Nicole and her husband, Bryan. Photo is reproduced with kind permission from Nicole Seah.
You and your then fiance were based overseas when you were planning for your solemnisation ceremony. How did you go about it?
There was a lot of communication involved, even over the smallest things. We wanted to keep the event as small and simple as possible and we tried to keep it that way. But do note that along the way, well-meaning friends and relatives may be quite adamant about adding on certain details; it’s really up to you to accept their suggestions or not. For instance, I kept getting asked if I needed a veil but I turned it down as it was one less item to deal with.
I started a Facebook chat group, email thread and regular Skype sessions with Thailand (where I was based), Singapore (my mum) and Australia (in-laws). We made it a point to update our parents on every new development, such as when we selected a restaurant for the post-solemnisation celoberation, or when we had an appointment to verify documents. We also made sure we got everyone’s buy-in on things like food choices.
What were the main priorities/ considerations when you were planning the event in Singapore?
It had to be wheelchair-friendly for our elderly grandparents. Food had to be reasonable priced and the reception had to be held in in a decent location. It was also about coordinating transport for our guests and families, and making sure everyone was aware of timings.
How did you go about sourcing for your wedding wardrobe?
I went through online boutiques in my free time, and spoke to some friends about tailoring an outfit. I didn’t want anything too dressy; I always wanted a very simple, clean and basic look.
It was a moment of serendipity when I found my dress on a discount rack and tried it on. Bryan already had a suit from Uniqlo that we bought in Thailand a few months ago, and our friend passed Bryan a pair of loafers he couldn’t fit into anymore. Once we found something that we both agreed on, we just bought it and kept it away until the big day. Ultimately we wanted to look simple and presentable. I almost went dressed in a white blazer and tailored pants if I had not found that dress!
What was the toughest part during your wedding prep?
The amount of paperwork and jargon for the registration. As I’ve never gotten married before it was all a blur to us. Especially deciding whether to solemnise our vows in Australia or Singapore.
I also find that it is very crucial to keep everyone’s feelings in check and be sensitive to any inter-family dynamics, while balancing it out with our personal preferences and wishes.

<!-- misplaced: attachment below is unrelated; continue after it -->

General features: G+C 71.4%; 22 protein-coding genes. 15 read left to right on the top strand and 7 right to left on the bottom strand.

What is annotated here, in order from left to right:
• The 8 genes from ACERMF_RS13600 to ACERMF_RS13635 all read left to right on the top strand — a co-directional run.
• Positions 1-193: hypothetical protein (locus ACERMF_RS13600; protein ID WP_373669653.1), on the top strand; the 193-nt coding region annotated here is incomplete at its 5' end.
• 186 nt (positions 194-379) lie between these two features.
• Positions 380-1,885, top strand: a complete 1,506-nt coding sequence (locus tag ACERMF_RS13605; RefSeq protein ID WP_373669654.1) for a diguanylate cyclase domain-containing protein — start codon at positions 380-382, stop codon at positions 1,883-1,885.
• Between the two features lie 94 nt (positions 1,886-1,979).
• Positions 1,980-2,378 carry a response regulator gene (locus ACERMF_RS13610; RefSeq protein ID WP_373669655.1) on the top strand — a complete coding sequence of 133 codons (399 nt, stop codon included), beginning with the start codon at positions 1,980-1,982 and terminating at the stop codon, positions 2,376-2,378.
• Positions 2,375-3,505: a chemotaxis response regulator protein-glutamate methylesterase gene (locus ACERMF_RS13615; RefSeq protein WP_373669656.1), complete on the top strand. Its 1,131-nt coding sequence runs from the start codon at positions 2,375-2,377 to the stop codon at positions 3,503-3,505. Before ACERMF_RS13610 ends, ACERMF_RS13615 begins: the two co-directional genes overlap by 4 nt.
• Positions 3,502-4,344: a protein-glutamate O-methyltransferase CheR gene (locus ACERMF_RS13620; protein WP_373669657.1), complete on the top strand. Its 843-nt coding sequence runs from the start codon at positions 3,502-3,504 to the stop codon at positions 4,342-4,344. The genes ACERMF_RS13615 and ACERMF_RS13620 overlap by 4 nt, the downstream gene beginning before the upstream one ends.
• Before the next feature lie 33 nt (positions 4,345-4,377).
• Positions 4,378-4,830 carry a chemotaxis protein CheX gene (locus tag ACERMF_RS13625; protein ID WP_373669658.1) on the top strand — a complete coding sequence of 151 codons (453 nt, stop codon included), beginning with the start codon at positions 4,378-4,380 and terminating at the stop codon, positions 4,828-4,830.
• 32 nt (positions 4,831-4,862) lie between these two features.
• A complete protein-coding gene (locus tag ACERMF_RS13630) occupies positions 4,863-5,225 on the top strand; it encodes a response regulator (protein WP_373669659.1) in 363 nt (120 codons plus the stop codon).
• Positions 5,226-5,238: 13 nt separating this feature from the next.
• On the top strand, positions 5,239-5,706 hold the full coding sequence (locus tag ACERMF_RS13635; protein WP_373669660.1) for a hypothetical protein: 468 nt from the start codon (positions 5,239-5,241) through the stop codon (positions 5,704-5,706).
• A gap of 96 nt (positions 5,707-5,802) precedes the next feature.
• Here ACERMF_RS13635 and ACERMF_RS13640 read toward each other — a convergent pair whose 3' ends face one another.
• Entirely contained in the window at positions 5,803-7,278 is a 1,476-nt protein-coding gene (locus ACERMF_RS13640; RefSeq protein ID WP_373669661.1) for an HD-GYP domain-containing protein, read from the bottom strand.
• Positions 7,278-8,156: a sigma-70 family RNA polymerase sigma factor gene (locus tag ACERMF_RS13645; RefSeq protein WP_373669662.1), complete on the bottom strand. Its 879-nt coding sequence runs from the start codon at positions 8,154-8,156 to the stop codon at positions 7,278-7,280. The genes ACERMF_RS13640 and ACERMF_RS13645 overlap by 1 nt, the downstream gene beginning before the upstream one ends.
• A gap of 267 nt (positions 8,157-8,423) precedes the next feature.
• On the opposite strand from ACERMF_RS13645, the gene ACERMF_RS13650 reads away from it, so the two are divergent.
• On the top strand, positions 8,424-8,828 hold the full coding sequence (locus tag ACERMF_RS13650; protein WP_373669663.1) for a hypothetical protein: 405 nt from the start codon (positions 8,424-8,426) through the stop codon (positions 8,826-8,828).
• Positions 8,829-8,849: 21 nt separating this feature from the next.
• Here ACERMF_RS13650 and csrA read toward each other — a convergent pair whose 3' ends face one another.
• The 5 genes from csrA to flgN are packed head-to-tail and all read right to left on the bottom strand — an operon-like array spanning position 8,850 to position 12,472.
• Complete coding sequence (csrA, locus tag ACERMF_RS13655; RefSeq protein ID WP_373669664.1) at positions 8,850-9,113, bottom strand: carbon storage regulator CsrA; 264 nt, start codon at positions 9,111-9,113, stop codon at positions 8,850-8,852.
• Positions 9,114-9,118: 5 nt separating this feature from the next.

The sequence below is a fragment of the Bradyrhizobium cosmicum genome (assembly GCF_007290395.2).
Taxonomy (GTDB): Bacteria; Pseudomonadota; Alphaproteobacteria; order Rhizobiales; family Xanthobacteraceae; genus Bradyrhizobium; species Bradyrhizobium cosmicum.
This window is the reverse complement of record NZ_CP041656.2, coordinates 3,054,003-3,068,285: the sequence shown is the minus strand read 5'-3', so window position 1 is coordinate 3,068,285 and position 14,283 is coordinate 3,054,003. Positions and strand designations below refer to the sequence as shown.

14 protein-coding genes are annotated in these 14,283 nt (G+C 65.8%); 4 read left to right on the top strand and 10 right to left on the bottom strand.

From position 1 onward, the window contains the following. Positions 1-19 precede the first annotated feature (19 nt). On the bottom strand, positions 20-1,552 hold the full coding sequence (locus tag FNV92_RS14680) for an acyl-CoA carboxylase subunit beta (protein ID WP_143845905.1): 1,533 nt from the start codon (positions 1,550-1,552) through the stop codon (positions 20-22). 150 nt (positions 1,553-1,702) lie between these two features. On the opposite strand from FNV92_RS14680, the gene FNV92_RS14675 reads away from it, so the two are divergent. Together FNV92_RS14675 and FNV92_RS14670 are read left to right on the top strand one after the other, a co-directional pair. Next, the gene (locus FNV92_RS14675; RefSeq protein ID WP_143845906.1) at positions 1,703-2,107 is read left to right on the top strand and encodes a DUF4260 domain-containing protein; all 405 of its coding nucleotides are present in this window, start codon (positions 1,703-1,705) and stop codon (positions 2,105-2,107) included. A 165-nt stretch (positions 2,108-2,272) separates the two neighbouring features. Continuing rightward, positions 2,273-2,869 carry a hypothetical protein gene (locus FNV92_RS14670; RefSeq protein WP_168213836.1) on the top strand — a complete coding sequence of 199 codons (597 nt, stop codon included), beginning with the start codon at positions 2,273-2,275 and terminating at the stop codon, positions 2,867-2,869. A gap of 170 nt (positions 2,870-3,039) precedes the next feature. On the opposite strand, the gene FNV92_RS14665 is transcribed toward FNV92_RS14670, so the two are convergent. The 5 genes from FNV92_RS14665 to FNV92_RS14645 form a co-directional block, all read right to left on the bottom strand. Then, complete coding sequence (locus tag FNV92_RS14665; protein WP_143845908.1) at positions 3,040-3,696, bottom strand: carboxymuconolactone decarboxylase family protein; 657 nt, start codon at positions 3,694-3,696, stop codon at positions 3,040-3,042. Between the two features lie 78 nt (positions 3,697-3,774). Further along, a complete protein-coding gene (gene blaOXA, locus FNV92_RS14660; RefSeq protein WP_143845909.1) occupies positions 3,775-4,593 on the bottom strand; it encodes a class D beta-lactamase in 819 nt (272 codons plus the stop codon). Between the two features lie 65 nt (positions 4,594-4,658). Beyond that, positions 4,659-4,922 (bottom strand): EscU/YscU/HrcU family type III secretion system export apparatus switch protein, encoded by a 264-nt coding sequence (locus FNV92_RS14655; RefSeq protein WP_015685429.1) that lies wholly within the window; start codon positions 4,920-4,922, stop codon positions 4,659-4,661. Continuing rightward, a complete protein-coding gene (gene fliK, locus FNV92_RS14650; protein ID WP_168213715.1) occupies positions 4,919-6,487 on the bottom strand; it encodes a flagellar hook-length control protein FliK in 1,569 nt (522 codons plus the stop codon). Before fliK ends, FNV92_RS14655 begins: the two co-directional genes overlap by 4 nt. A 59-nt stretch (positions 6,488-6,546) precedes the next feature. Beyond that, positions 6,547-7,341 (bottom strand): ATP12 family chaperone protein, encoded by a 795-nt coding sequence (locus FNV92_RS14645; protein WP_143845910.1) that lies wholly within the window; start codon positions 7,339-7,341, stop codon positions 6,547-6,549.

Sharing a heartwarming moment during the solemnisation ceremony. Photo is reproduced with kind permission from Nicole Seah.
I understand you will be having a simple lunch with your family, relatives and in-laws early next year. Is it tough planning for it too?
Again, it’s mainly the paperwork and having to visit suppliers and vendors to decide on details like paper samples etc. It’s little things like that which you have to make time for in your regular schedule. I was a bit stressed at first because I haven’t planned a dinner before; even the simple dinners can be quite logistically challenging with deadlines to meet. Having to juggle that with the daily work demands can be quite time-consuming, so it helps to plan in advance.
I think it helps that we’re having a hotel lunch – a good hotel would make ensure the process is as painless as possible. Personally, I would prefer a more intimate and personalised setting, but our extended family members were keen to celebrate our nuptials and usher in the lunar new year as well. So again, it’s really about compromising and understanding what makes the family happy, but without taking away the wishes of the bride and groom.
What are your thoughts on the entire wedding prep experience?
Sometimes people tend to overlook the marriage for the wedding. At the end of the day, the wedding is the main event and a relatively public occasion too, but marriage is what you’ll wake up to the morning after and for the rest of your life. So that perspective is very important to keep in mind.
Also, a couple that can plan a wedding well together or have fun through the process together, will make a really good team!
For more, see the things we learned from shooting with Nicole here. Also, get the whole story on Nicole’s wedding planning process, as well as insights into her relationship, in Her World Brides December 2015.